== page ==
present in a jeep on a public path and in such circumstance, the
provisions of Section 43 and not of 42 of the Act come into
play. As per explanation to Section 43 of the Act, the public
place includes a
conveyance also. Section 43 of the Act contemplates a seizure
made in a public place or in transit. As such, Section 42 of the
Act is not applicable to the facts of the present case …”

7. In this appeal preferred by Boota Singh, Gurdeep Singh and

Gurmohinder Singh challenging the correctness of the decisions of the

courts below, we heard Mr. Praveen Kumar, learned counsel for the

appellants and Mr. Rakesh Mudgal, learned AAG for the State.

8. Mr. Praveen Kumar submitted inter alia:

a. The vehicle in question was a private vehicle belonging

to accused Gurdeep Singh and was not a public

conveyance, though parked on a public road.

b. As accepted by PW4 Inspector Nand Lal, the secret

information was not recorded in writing nor any grounds

were recorded for not obtaining the requisite search


c. The instant case would not be come under Section 43 but

would be governed by the provisions of Section 42 of the


d. Section 42 having not been complied with at all, the

appellants were entitled to acquittal in terms of law laid

down in the Constitution Bench decision of this Court in

Karnail Singh v. State of Haryana1, followed in

subsequent decisions in Sukhdev Singh v. State of

Haryana2, and, State of Rajasthan v. Jagraj Singh alias


1(2009) 8 SCC 539
2(2013) 2 SCC 212
3(2016) 11 SCC 687

9. Countering the submissions, Mr. Rakesh Mudgal, learned AAG

submitted that the courts below were right in observing that the instant case

would be governed by the provisions of Section 43 of the NDPS Act. It was

however accepted by the learned counsel that there was no material on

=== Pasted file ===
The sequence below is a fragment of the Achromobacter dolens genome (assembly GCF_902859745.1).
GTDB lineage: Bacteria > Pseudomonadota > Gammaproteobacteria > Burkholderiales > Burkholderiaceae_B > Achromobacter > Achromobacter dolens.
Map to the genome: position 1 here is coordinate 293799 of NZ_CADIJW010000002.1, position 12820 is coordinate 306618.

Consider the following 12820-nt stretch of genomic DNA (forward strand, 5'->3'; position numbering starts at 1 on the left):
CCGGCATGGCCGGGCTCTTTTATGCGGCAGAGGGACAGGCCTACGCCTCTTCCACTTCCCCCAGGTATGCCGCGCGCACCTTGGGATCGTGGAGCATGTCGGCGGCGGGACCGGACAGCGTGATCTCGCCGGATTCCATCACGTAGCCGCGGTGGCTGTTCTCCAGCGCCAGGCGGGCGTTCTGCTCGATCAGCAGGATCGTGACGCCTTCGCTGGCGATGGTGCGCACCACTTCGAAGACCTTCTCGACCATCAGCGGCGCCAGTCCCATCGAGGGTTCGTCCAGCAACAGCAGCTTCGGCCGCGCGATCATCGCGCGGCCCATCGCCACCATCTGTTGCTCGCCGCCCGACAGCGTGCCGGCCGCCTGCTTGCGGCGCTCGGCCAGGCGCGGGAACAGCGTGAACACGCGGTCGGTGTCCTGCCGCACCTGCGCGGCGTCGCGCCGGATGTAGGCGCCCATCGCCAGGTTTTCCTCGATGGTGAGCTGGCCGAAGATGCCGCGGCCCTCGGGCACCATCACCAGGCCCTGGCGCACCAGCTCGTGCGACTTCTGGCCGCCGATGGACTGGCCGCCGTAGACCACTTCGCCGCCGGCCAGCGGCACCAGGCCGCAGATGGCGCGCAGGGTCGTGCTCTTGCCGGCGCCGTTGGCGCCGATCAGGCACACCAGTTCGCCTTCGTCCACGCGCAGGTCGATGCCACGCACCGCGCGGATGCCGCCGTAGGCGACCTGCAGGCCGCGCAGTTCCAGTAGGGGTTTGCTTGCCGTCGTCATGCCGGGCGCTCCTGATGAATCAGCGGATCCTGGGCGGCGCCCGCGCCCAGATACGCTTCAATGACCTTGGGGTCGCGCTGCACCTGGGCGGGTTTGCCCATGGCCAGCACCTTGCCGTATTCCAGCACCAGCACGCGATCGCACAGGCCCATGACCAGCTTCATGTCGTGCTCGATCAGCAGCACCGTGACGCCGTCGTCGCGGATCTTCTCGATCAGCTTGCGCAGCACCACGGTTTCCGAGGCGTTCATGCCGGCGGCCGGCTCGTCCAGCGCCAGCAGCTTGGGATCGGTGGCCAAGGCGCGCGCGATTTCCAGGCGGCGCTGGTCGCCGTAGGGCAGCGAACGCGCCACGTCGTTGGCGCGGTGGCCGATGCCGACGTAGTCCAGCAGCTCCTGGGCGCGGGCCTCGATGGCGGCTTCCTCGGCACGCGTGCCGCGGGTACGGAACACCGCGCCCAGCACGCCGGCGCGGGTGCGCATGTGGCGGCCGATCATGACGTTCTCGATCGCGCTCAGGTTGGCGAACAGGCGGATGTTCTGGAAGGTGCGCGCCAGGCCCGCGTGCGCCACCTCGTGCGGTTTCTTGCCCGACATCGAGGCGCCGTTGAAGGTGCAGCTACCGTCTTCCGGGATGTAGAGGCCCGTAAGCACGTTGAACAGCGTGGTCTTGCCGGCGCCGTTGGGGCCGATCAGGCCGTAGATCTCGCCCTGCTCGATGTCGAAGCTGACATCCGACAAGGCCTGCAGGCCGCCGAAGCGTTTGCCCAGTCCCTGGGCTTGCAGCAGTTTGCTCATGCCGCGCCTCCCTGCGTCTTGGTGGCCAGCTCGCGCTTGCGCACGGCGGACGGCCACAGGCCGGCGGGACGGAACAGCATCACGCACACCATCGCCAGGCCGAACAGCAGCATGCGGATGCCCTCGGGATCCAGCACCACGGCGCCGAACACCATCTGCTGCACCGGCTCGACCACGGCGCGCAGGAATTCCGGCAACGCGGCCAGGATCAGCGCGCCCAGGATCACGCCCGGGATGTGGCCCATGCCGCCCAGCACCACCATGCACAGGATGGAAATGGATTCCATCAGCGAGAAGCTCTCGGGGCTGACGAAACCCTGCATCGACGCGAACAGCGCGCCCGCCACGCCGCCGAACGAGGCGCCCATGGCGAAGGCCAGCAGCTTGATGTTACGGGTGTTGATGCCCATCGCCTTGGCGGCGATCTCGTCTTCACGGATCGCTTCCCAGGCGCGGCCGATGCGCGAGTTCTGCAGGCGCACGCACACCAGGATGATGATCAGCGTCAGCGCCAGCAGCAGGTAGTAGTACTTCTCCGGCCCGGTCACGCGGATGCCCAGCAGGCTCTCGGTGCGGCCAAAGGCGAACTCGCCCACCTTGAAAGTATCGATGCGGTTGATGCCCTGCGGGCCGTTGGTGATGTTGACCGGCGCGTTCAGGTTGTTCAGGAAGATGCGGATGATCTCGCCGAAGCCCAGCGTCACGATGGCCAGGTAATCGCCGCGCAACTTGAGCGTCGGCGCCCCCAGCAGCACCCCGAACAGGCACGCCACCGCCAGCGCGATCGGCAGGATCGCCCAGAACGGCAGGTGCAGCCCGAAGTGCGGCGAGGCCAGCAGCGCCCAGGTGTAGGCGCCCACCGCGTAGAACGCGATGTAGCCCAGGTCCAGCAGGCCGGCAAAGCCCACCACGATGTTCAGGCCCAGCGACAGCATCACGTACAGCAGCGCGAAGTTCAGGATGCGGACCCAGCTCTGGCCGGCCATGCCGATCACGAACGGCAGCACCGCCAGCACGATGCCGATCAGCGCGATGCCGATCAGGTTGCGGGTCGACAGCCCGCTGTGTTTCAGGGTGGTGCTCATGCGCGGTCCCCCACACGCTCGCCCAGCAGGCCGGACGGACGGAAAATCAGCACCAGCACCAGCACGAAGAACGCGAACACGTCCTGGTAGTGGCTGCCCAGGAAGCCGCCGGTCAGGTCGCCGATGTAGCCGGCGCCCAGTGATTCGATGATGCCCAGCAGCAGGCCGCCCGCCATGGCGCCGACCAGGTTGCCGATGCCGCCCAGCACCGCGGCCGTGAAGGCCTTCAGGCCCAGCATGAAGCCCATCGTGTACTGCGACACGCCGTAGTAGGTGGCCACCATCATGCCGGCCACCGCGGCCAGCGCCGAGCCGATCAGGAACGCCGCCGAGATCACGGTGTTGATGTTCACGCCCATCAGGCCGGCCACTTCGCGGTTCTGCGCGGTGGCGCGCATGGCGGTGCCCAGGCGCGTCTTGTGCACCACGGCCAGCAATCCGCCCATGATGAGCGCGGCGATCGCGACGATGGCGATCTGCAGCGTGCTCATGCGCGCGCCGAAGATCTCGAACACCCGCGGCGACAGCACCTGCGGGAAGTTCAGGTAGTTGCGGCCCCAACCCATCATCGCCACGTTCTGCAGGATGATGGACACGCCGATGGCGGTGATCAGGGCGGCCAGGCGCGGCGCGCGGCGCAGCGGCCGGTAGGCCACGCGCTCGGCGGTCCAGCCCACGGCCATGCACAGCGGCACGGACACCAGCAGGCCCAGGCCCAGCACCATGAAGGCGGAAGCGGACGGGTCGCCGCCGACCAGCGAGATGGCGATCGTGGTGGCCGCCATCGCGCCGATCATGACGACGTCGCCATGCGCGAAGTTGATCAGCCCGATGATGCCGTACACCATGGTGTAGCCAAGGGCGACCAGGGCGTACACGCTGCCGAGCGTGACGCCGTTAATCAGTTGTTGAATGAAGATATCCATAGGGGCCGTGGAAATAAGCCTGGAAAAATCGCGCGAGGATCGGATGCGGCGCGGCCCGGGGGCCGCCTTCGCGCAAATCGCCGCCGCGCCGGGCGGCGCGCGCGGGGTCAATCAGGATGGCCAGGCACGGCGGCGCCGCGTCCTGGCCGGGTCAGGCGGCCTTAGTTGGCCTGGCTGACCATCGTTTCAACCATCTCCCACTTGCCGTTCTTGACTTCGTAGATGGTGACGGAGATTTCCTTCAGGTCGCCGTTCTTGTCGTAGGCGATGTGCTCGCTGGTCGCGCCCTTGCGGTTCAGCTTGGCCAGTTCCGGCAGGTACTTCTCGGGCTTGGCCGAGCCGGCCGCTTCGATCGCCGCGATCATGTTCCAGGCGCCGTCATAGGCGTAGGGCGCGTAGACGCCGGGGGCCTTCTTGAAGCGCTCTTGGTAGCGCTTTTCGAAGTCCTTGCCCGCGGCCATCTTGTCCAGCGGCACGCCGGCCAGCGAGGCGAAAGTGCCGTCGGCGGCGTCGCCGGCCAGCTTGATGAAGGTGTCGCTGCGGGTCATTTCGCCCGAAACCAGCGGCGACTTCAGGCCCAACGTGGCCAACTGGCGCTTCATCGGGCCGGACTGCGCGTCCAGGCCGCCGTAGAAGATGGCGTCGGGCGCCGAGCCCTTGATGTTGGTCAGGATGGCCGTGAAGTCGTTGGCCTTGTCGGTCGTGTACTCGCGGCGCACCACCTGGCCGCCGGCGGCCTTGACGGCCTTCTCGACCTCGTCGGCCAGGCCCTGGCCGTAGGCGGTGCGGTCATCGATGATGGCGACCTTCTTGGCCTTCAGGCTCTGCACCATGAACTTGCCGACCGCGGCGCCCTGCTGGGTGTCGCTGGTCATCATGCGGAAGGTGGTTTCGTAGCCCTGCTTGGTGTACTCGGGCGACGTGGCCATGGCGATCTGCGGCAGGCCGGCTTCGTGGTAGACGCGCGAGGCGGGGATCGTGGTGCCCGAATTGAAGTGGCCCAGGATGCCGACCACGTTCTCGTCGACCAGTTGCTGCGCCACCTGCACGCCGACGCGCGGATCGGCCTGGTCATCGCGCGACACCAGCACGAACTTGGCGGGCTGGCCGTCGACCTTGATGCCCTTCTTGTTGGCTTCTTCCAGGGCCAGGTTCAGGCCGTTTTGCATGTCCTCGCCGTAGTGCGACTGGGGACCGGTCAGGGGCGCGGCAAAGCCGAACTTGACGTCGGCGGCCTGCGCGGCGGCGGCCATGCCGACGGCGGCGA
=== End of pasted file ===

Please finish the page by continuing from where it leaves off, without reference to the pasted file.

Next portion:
record to conclude that the vehicle in question was a public conveyance.

10. In Karnail Singh , the Constitution Bench of this Court concluded:-

“35. In conclusion, what is to be noticed is that Abdul
Rashid [(2000) 2 SCC 513 : 2000 SCC (Cri) 496] did not
require literal compliance with the requirements of Sections
42(1) and 42(2) nor did Sajan Abraham [(2001) 6 SCC 692 :
2001 SCC (Cri) 1217] hold that the requirements of Sections
42(1) and 42(2) need not be fulfilled at all. The effect of the two
decisions was as follows:
(a) The officer on receiving the information [of the
nature referred to in sub-section (1) of Section 42] from any
person had to record it in writing in the register concerned
and forthwith send a copy to his immediate official superior,
before proceeding to take action in terms of clauses (a) to
(d) of Section 42(1).
(b) But if the information was received when the officer
was not in the police station, but while he was on the move
either on patrol duty or otherwise, either by mobile phone,
or other means, and the information calls for immediate
action and any delay would have resulted in the goods or
evidence being removed or destroyed, it would not be
feasible or practical to take down in writing the information
given to him, in such a situation, he could take action as per
clauses (a) to (d) of Section 42(1) and thereafter, as soon as